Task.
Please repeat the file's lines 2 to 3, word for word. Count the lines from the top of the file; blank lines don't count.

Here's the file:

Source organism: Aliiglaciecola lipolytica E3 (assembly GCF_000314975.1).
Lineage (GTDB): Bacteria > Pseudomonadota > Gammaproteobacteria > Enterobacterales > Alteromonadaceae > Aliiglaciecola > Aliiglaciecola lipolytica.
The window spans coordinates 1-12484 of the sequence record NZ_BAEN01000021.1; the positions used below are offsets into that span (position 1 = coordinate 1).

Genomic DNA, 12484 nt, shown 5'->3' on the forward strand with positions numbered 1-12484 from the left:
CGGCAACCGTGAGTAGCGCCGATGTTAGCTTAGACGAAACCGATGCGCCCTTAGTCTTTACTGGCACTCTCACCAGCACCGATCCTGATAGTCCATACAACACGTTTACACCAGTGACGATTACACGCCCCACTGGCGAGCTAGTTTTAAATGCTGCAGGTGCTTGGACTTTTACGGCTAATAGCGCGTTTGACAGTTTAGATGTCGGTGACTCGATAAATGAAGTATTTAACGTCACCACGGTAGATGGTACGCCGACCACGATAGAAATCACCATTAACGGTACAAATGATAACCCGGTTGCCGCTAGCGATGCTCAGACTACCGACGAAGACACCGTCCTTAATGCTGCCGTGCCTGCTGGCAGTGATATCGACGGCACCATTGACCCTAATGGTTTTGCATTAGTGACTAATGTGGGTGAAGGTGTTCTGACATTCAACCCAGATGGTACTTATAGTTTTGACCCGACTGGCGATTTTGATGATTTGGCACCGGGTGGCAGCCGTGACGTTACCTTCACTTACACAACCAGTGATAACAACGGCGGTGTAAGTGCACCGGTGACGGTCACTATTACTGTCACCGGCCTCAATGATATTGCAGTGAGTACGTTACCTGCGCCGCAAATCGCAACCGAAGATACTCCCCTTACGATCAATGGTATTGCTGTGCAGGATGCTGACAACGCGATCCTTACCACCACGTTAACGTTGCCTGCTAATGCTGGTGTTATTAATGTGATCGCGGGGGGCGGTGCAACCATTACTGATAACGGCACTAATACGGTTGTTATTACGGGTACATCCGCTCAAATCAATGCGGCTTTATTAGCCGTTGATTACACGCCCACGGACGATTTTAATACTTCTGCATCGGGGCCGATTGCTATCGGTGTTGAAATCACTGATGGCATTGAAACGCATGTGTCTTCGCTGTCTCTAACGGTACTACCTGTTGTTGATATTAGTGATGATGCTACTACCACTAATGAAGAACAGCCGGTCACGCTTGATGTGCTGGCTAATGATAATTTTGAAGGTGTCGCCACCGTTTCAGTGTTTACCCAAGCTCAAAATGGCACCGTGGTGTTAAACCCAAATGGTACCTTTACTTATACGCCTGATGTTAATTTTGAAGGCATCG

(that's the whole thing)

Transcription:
Lineage (GTDB): Bacteria > Pseudomonadota > Gammaproteobacteria > Enterobacterales > Alteromonadaceae > Aliiglaciecola > Aliiglaciecola lipolytica.
The window spans coordinates 1-12484 of the sequence record NZ_BAEN01000021.1; the positions used below are offsets into that span (position 1 = coordinate 1).